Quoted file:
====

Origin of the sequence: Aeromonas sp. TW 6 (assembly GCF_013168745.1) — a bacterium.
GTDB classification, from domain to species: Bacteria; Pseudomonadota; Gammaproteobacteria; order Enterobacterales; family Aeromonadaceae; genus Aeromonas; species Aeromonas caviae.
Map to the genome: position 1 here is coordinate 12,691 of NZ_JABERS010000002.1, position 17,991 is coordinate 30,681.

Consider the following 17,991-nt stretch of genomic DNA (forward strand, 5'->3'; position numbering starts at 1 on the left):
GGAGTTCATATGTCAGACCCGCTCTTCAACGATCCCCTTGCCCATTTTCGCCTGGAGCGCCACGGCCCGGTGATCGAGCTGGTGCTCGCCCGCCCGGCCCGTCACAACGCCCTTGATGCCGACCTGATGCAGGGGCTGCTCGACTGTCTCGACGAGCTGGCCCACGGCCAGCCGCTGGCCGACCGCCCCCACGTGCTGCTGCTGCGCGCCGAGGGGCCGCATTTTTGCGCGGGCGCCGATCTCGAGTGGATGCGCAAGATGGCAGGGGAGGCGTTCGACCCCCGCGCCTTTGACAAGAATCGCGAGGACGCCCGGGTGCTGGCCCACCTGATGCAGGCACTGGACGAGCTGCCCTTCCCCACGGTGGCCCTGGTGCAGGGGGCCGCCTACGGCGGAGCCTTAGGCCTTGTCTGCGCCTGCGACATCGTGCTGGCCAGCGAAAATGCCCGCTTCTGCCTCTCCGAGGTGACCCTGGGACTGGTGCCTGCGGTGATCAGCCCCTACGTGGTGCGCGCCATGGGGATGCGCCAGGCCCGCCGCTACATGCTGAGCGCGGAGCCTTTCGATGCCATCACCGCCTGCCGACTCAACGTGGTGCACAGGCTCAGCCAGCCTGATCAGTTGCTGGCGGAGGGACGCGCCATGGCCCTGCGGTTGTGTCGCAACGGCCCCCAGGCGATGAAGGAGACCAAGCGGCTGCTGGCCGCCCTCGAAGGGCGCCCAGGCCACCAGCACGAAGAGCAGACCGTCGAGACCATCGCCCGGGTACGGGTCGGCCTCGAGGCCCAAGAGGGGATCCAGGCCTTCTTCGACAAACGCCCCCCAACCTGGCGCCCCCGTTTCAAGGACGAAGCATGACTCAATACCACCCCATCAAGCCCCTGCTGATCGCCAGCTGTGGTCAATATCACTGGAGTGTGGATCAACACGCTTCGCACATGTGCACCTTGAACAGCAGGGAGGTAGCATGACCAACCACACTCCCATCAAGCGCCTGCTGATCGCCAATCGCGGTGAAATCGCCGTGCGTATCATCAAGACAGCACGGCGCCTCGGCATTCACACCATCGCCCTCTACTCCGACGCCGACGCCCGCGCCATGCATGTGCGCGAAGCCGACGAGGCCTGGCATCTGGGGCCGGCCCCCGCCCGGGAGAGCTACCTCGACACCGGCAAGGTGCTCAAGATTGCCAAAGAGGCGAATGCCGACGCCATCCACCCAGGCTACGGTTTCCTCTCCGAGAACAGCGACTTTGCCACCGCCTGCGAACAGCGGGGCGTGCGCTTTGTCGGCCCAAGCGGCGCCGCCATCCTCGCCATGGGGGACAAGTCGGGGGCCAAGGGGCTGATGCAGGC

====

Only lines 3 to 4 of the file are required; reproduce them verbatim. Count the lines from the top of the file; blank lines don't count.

Map to the genome: position 1 here is coordinate 12,691 of NZ_JABERS010000002.1, position 17,991 is coordinate 30,681.

Consider the following 17,991-nt stretch of genomic DNA (forward strand, 5'->3'; position numbering starts at 1 on the left):